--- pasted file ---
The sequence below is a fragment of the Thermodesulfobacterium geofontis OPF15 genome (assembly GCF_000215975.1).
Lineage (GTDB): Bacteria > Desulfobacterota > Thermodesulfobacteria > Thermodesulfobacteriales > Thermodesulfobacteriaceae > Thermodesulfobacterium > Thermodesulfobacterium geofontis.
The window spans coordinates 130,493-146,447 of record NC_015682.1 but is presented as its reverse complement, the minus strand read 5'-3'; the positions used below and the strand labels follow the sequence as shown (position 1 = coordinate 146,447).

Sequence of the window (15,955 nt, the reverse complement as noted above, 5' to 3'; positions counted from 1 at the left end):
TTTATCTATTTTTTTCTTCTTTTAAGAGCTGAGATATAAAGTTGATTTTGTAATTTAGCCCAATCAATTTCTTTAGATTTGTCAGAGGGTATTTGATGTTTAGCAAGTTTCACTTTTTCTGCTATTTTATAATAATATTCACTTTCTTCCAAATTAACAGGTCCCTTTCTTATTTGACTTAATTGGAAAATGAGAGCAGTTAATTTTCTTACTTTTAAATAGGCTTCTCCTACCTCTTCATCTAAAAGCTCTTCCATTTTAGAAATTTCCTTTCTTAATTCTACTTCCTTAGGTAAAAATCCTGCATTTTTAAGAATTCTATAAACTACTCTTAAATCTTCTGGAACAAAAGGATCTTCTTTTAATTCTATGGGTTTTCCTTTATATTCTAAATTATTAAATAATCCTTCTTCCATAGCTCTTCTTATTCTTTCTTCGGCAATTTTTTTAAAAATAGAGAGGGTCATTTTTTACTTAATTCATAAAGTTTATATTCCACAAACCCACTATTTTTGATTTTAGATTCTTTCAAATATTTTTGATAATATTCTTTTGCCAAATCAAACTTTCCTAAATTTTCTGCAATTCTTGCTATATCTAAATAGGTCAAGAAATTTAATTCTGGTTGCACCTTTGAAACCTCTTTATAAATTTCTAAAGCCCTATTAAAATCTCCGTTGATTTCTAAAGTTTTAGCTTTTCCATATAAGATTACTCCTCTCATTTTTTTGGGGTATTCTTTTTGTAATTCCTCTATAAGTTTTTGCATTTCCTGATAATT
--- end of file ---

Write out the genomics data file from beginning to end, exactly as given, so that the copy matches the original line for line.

The sequence below is a fragment of the Thermodesulfobacterium geofontis OPF15 genome (assembly GCF_000215975.1).
Lineage (GTDB): Bacteria > Desulfobacterota > Thermodesulfobacteria > Thermodesulfobacteriales > Thermodesulfobacteriaceae > Thermodesulfobacterium > Thermodesulfobacterium geofontis.
The window spans coordinates 130,493-146,447 of record NC_015682.1 but is presented as its reverse complement, the minus strand read 5'-3'; the positions used below and the strand labels follow the sequence as shown (position 1 = coordinate 146,447).

Sequence of the window (15,955 nt, the reverse complement as noted above, 5' to 3'; positions counted from 1 at the left end):
TTTATCTATTTTTTTCTTCTTTTAAGAGCTGAGATATAAAGTTGATTTTGTAATTTAGCCCAATCAATTTCTTTAGATTTGTCAGAGGGTATTTGATGTTTAGCAAGTTTCACTTTTTCTGCTATTTTATAATAATATTCACTTTCTTCCAAATTAACAGGTCCCTTTCTTATTTGACTTAATTGGAAAATGAGAGCAGTTAATTTTCTTACTTTTAAATAGGCTTCTCCTACCTCTTCATCTAAAAGCTCTTCCATTTTAGAAATTTCCTTTCTTAATTCTACTTCCTTAGGTAAAAATCCTGCATTTTTAAGAATTCTATAAACTACTCTTAAATCTTCTGGAACAAAAGGATCTTCTTTTAATTCTATGGGTTTTCCTTTATATTCTAAATTATTAAATAATCCTTCTTCCATAGCTCTTCTTATTCTTTCTTCGGCAATTTTTTTAAAAATAGAGAGGGTCATTTTTTACTTAATTCATAAAGTTTATATTCCACAAACCCACTATTTTTGATTTTAGATTCTTTCAAATATTTTTGATAATATTCTTTTGCCAAATCAAACTTTCCTAAATTTTCTGCAATTCTTGCTATATCTAAATAGGTCAAGAAATTTAATTCTGGTTGCACCTTTGAAACCTCTTTATAAATTTCTAAAGCCCTATTAAAATCTCCGTTGATTTCTAAAGTTTTAGCTTTTCCATATAAGATTACTCCTCTCATTTTTTTGGGGTATTCTTTTTGTAATTCCTCTATAAGTTTTTGCATTTCCTGATAATT